04/10/14 3:00pm
04/10/2014 3:00 PM
Peconic Bay in Riverhead

The entrance to Peconic Bay Medical Center in Riverhead. (Credit: file photo)

North Fork hospitals are seeing a transformation in the local health care market — with demand shifting from inpatient services, provided in a hospital setting, to outpatient services, provided at clinics and doctor’s offices.  (more…)

04/08/14 10:00am
04/08/2014 10:00 AM
Peconic Bay in Riverhead

The entrance to Peconic Bay Medical Center in Riverhead. (Credit: file photo)

Peconic Bay Medical Center has eliminated 12 administrative positions as a result of declining patient admissions, a hospital spokesman said this week.

Another 40 vacant positions will also be eliminated from the health care facility’s budget, according to vice president of External Affairs Demetrios Kadenas.

A hospital press release said the decrease in patient volume is “likely attributable to the implementation of elements of the Affordable Care Act, the extreme winter and insurance changes across the region.”

Read more in the April 10 News-Review newspaper.

For the period of January to February 2014, Long Island hospitals saw a decline of nearly 3,600 admissions, a trend felt on the East End, according to the release.

At the same time, PBMC Health saw significant increases in certain new services, including its Urgent Care Center on the Feil Campus in Manorville — which is currently operating at a level 80 percent higher than originally anticipated, Mr. Kadenas said.

“Clearly, there is a shift from inpatient care to outpatient services in certain instances,” he said.

Over the course of the coming months, Mr. Kadenas said hospital officials will evaluate the impact of lost positions and what is required to fulfill the services they pertain to.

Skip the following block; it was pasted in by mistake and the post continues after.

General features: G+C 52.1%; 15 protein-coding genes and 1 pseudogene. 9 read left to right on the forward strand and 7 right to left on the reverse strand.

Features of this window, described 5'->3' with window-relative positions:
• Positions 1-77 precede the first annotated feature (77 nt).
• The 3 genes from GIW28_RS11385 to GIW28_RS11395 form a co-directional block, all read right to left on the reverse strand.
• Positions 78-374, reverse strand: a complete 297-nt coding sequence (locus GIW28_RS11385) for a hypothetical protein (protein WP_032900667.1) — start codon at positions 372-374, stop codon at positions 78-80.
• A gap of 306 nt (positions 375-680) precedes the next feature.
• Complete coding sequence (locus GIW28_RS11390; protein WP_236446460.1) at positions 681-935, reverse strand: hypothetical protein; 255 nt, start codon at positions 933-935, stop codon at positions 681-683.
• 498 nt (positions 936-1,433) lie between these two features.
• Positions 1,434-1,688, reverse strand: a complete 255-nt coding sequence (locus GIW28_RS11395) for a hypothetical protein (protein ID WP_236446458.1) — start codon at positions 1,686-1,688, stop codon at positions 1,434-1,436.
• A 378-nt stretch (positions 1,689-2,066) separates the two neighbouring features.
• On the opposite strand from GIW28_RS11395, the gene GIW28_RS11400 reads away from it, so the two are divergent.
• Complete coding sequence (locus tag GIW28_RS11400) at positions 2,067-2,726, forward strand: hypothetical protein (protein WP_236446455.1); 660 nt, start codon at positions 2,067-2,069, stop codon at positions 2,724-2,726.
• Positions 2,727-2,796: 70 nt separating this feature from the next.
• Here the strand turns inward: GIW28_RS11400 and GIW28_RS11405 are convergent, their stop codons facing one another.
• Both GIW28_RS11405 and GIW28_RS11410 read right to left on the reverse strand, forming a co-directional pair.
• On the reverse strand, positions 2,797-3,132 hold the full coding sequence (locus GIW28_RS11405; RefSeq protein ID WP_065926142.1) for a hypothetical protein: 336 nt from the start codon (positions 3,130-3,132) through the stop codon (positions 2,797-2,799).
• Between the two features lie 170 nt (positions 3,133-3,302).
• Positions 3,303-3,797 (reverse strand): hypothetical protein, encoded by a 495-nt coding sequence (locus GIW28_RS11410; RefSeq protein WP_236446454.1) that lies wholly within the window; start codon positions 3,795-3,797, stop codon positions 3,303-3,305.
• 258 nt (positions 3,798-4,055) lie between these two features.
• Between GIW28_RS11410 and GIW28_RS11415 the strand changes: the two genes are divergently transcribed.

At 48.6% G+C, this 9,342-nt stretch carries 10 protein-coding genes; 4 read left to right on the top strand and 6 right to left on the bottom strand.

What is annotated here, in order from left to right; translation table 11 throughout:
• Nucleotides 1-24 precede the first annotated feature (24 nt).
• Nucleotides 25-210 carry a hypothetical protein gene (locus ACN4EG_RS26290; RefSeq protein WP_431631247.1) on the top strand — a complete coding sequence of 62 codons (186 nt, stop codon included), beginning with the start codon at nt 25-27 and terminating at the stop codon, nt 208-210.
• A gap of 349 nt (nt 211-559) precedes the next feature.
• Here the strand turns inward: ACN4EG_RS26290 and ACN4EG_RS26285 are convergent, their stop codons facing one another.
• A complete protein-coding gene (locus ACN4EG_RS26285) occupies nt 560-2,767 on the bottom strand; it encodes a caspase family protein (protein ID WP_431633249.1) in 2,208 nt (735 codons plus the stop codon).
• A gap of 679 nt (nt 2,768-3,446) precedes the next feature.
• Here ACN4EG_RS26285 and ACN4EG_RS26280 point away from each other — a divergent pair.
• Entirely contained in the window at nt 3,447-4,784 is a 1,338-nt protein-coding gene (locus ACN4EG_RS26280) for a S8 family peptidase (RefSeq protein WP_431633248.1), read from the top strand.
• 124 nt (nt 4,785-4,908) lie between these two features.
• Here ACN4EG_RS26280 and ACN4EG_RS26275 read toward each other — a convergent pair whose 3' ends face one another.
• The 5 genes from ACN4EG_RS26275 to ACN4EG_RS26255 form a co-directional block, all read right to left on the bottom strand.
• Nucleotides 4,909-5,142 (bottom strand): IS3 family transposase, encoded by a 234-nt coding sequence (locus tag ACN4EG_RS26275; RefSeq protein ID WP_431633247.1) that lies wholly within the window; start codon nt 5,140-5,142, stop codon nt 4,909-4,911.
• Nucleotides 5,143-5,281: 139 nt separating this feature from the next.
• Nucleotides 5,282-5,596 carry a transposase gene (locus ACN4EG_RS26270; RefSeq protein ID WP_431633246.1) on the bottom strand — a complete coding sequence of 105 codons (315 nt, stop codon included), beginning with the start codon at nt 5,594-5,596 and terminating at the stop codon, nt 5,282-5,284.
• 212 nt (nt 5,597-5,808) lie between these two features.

cmiller@timesreview.com

03/23/14 11:00am
03/23/2014 11:00 AM
CARRIE MILLER PHOTO | (left to right) Town Councilman John Dunleavy, Maureen O'Connor, program director of the Cancer Services Program of Eastern Suffolk County at Peconic Bay Medical Center, Dr. Claire Bradley, board president of American Cancer Society Eastern Division, Dr. Brett Ruffo, colorectal and general surgeon at PBMC, Sherry Patterson, chair of PBMC Health foundation, Joseph Abbate, colorectal cancer survivor, Dennis McDermott, owner of The Riverhead Project, Legislator Al Krupski, Janine Nebons, general manager of Tanger Outlets, and town councilwoman Jodi Giglio.

(left to right) Town Councilman John Dunleavy; Maureen O’Connor, program director of the Cancer Services Program of Eastern Suffolk County at Peconic Bay Medical Center; Dr. Claire Bradley, board president of American Cancer Society Eastern Division; Dr. Brett Ruffo, colorectal and general surgeon at PBMC; Sherry Patterson, chair of PBMC Health foundation; Joseph Abbate, colorectal cancer survivor; Dennis McDermott, owner of The Riverhead Project; Legislator Al Krupski; Janine Nebons, general manager of Tanger Outlets and town councilwoman Jodi Giglio. (Credit: Carrie Miller)

What you put into your body must eventually go down and then come out, making a healthy colorectal tract indispensable.  (more…)

02/14/14 9:00am
02/14/2014 9:00 AM
BARBARAELLEN KOCH PHOTO | Peconic Bay Medical Center on Route 58.

Peconic Bay Medical Center on Route 58. (File photo by Barbaraellen Koch photo)

East End hospitals are now accepting six out of eight insurance plans offered to Suffolk County residents through the state’s healthcare exchange marketplace, according to hospital officials.